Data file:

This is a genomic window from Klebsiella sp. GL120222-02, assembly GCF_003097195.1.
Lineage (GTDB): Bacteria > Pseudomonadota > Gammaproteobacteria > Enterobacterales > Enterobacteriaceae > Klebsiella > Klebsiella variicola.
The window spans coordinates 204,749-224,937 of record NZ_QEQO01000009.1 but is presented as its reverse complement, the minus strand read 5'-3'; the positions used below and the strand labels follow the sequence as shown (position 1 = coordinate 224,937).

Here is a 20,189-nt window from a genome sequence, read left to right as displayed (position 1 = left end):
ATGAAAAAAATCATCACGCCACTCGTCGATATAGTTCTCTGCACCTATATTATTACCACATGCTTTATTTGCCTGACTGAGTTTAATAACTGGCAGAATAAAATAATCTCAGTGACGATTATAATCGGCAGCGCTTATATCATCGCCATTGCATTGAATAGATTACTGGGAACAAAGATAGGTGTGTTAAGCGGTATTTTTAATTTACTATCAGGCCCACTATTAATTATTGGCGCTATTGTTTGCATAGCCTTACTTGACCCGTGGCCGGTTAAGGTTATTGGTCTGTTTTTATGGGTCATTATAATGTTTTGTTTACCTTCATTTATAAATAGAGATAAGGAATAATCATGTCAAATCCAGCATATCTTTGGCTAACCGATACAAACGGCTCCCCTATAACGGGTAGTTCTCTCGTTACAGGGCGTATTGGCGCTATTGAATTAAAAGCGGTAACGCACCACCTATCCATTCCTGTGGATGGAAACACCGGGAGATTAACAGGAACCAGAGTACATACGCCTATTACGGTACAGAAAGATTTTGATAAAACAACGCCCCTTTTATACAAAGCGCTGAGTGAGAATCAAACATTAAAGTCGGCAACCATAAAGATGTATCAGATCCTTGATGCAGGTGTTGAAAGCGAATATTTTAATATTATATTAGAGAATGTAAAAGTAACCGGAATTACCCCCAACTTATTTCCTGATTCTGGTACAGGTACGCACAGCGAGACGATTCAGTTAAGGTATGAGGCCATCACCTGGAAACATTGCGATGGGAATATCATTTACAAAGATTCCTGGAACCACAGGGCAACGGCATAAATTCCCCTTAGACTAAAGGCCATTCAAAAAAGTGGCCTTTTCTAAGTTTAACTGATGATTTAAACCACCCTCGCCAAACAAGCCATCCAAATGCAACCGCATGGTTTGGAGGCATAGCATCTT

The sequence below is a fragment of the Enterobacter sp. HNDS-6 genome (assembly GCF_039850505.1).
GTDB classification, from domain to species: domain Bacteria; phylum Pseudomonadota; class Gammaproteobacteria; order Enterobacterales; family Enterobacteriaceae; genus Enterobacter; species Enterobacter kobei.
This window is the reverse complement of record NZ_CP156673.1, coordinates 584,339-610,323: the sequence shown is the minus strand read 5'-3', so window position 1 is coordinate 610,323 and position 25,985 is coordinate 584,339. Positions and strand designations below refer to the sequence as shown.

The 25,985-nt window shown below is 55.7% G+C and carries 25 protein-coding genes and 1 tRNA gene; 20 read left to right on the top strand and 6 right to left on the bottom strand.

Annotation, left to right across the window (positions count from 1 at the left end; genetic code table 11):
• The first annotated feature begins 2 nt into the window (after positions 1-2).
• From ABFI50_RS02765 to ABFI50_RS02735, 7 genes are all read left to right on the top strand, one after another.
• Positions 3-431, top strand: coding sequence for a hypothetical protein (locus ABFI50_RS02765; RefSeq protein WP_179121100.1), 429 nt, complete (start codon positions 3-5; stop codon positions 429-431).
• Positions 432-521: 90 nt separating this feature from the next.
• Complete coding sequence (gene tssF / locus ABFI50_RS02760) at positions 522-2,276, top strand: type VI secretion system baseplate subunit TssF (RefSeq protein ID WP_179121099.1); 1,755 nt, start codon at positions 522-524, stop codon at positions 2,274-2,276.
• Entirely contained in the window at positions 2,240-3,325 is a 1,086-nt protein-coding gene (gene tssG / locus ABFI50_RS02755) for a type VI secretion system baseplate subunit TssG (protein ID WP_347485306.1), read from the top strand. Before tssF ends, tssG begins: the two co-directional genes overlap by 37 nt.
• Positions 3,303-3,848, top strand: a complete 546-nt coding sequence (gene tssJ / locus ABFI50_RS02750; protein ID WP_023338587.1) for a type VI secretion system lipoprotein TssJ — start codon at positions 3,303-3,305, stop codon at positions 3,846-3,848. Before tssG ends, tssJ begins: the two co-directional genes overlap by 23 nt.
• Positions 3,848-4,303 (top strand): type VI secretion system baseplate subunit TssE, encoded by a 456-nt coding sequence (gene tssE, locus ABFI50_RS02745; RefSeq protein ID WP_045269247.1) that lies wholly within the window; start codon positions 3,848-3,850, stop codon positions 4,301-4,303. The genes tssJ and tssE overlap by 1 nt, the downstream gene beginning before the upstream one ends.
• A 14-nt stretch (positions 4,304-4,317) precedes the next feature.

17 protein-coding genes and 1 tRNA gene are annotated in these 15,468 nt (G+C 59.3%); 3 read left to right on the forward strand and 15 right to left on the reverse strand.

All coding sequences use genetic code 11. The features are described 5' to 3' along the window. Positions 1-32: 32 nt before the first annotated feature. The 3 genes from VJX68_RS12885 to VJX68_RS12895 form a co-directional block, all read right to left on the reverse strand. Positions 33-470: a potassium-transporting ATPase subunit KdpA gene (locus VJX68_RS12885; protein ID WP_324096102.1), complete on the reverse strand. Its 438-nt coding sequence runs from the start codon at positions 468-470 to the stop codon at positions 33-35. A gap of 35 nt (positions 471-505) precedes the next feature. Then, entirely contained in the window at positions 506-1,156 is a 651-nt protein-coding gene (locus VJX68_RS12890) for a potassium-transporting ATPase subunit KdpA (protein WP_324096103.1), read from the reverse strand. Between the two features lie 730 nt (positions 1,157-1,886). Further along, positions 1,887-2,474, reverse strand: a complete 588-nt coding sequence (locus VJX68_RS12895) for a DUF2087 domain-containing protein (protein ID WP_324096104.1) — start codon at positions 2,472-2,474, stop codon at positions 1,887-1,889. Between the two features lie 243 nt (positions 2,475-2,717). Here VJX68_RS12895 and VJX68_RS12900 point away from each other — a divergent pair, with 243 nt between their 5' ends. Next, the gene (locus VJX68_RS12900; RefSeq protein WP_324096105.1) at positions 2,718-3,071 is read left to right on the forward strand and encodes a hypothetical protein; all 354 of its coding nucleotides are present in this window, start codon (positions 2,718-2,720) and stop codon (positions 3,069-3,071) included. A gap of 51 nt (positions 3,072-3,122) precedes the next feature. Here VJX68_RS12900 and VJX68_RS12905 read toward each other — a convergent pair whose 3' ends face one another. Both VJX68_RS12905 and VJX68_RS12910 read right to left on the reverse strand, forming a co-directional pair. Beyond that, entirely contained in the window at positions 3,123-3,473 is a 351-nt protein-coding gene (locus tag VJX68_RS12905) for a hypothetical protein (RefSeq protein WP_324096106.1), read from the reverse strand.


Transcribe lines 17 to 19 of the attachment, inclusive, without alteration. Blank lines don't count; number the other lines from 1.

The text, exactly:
• Positions 3,303-3,848, top strand: a complete 546-nt coding sequence (gene tssJ / locus ABFI50_RS02750; protein ID WP_023338587.1) for a type VI secretion system lipoprotein TssJ — start codon at positions 3,303-3,305, stop codon at positions 3,846-3,848. Before tssG ends, tssJ begins: the two co-directional genes overlap by 23 nt.
• Positions 3,848-4,303 (top strand): type VI secretion system baseplate subunit TssE, encoded by a 456-nt coding sequence (gene tssE, locus ABFI50_RS02745; RefSeq protein ID WP_045269247.1) that lies wholly within the window; start codon positions 3,848-3,850, stop codon positions 4,301-4,303. The genes tssJ and tssE overlap by 1 nt, the downstream gene beginning before the upstream one ends.
• A 14-nt stretch (positions 4,304-4,317) precedes the next feature.